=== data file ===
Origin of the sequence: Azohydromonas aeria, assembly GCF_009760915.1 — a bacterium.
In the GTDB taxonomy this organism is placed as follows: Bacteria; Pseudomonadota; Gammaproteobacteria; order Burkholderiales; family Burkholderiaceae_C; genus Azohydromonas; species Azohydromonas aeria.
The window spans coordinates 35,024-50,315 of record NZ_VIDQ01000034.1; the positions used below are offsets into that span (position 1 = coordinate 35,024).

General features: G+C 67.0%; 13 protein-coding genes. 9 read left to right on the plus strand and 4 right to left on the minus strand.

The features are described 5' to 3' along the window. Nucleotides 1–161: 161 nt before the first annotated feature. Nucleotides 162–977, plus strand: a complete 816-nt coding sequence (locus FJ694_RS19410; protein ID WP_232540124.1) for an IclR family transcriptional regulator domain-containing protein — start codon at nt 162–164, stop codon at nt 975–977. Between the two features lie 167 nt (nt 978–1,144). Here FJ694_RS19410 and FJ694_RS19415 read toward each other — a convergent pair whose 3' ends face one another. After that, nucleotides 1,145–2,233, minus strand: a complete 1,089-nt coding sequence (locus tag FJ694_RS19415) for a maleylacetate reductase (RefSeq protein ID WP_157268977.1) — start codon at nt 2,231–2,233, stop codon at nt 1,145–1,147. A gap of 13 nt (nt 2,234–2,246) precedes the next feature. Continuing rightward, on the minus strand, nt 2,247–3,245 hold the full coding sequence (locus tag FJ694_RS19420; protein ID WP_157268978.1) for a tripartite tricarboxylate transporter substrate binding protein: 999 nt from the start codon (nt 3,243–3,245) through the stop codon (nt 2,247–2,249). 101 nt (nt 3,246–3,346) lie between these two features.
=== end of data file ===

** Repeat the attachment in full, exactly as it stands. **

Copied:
Origin of the sequence: Azohydromonas aeria, assembly GCF_009760915.1 — a bacterium.
In the GTDB taxonomy this organism is placed as follows: Bacteria; Pseudomonadota; Gammaproteobacteria; order Burkholderiales; family Burkholderiaceae_C; genus Azohydromonas; species Azohydromonas aeria.
The window spans coordinates 35,024-50,315 of record NZ_VIDQ01000034.1; the positions used below are offsets into that span (position 1 = coordinate 35,024).

General features: G+C 67.0%; 13 protein-coding genes. 9 read left to right on the plus strand and 4 right to left on the minus strand.

The features are described 5' to 3' along the window. Nucleotides 1–161: 161 nt before the first annotated feature. Nucleotides 162–977, plus strand: a complete 816-nt coding sequence (locus FJ694_RS19410; protein ID WP_232540124.1) for an IclR family transcriptional regulator domain-containing protein — start codon at nt 162–164, stop codon at nt 975–977. Between the two features lie 167 nt (nt 978–1,144). Here FJ694_RS19410 and FJ694_RS19415 read toward each other — a convergent pair whose 3' ends face one another. After that, nucleotides 1,145–2,233, minus strand: a complete 1,089-nt coding sequence (locus tag FJ694_RS19415) for a maleylacetate reductase (RefSeq protein ID WP_157268977.1) — start codon at nt 2,231–2,233, stop codon at nt 1,145–1,147. A gap of 13 nt (nt 2,234–2,246) precedes the next feature. Continuing rightward, on the minus strand, nt 2,247–3,245 hold the full coding sequence (locus tag FJ694_RS19420; protein ID WP_157268978.1) for a tripartite tricarboxylate transporter substrate binding protein: 999 nt from the start codon (nt 3,243–3,245) through the stop codon (nt 2,247–2,249). 101 nt (nt 3,246–3,346) lie between these two features.